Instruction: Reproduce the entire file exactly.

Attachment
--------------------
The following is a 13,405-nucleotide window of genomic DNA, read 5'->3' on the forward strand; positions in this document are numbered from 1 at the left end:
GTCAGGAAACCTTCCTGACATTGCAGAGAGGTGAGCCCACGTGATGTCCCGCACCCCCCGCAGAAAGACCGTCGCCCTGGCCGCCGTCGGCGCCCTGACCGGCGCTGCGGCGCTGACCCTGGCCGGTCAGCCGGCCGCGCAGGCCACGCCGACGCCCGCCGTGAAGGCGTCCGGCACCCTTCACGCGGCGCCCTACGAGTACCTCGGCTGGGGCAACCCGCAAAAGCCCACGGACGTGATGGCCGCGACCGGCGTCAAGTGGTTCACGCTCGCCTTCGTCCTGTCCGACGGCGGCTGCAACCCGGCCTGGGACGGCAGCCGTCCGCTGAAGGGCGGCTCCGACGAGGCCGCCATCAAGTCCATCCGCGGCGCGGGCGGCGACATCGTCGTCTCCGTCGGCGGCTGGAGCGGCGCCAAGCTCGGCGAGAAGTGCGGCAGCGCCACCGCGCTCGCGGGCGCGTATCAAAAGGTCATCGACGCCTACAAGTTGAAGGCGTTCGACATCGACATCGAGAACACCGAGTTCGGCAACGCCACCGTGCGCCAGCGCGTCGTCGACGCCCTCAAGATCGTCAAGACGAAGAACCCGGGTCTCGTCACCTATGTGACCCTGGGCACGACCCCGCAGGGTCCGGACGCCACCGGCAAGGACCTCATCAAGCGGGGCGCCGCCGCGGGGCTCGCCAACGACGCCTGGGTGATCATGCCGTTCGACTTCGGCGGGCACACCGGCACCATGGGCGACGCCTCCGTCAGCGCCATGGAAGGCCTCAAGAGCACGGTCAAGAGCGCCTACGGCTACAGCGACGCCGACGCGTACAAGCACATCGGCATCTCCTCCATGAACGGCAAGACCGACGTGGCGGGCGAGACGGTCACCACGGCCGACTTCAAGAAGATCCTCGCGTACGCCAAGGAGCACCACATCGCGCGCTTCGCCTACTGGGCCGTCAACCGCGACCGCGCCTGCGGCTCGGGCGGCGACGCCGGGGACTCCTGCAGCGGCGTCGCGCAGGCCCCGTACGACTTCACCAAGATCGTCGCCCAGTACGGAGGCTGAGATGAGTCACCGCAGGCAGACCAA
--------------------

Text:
The following is a 13,405-nucleotide window of genomic DNA, read 5'->3' on the forward strand; positions in this document are numbered from 1 at the left end:
GTCAGGAAACCTTCCTGACATTGCAGAGAGGTGAGCCCACGTGATGTCCCGCACCCCCCGCAGAAAGACCGTCGCCCTGGCCGCCGTCGGCGCCCTGACCGGCGCTGCGGCGCTGACCCTGGCCGGTCAGCCGGCCGCGCAGGCCACGCCGACGCCCGCCGTGAAGGCGTCCGGCACCCTTCACGCGGCGCCCTACGAGTACCTCGGCTGGGGCAACCCGCAAAAGCCCACGGACGTGATGGCCGCGACCGGCGTCAAGTGGTTCACGCTCGCCTTCGTCCTGTCCGACGGCGGCTGCAACCCGGCCTGGGACGGCAGCCGTCCGCTGAAGGGCGGCTCCGACGAGGCCGCCATCAAGTCCATCCGCGGCGCGGGCGGCGACATCGTCGTCTCCGTCGGCGGCTGGAGCGGCGCCAAGCTCGGCGAGAAGTGCGGCAGCGCCACCGCGCTCGCGGGCGCGTATCAAAAGGTCATCGACGCCTACAAGTTGAAGGCGTTCGACATCGACATCGAGAACACCGAGTTCGGCAACGCCACCGTGCGCCAGCGCGTCGTCGACGCCCTCAAGATCGTCAAGACGAAGAACCCGGGTCTCGTCACCTATGTGACCCTGGGCACGACCCCGCAGGGTCCGGACGCCACCGGCAAGGACCTCATCAAGCGGGGCGCCGCCGCGGGGCTCGCCAACGACGCCTGGGTGATCATGCCGTTCGACTTCGGCGGGCACACCGGCACCATGGGCGACGCCTCCGTCAGCGCCATGGAAGGCCTCAAGAGCACGGTCAAGAGCGCCTACGGCTACAGCGACGCCGACGCGTACAAGCACATCGGCATCTCCTCCATGAACGGCAAGACCGACGTGGCGGGCGAGACGGTCACCACGGCCGACTTCAAGAAGATCCTCGCGTACGCCAAGGAGCACCACATCGCGCGCTTCGCCTACTGGGCCGTCAACCGCGACCGCGCCTGCGGCTCGGGCGGCGACGCCGGGGACTCCTGCAGCGGCGTCGCGCAGGCCCCGTACGACTTCACCAAGATCGTCGCCCAGTACGGAGGCTGAGATGAGTCACCGCAGGCAGACCAA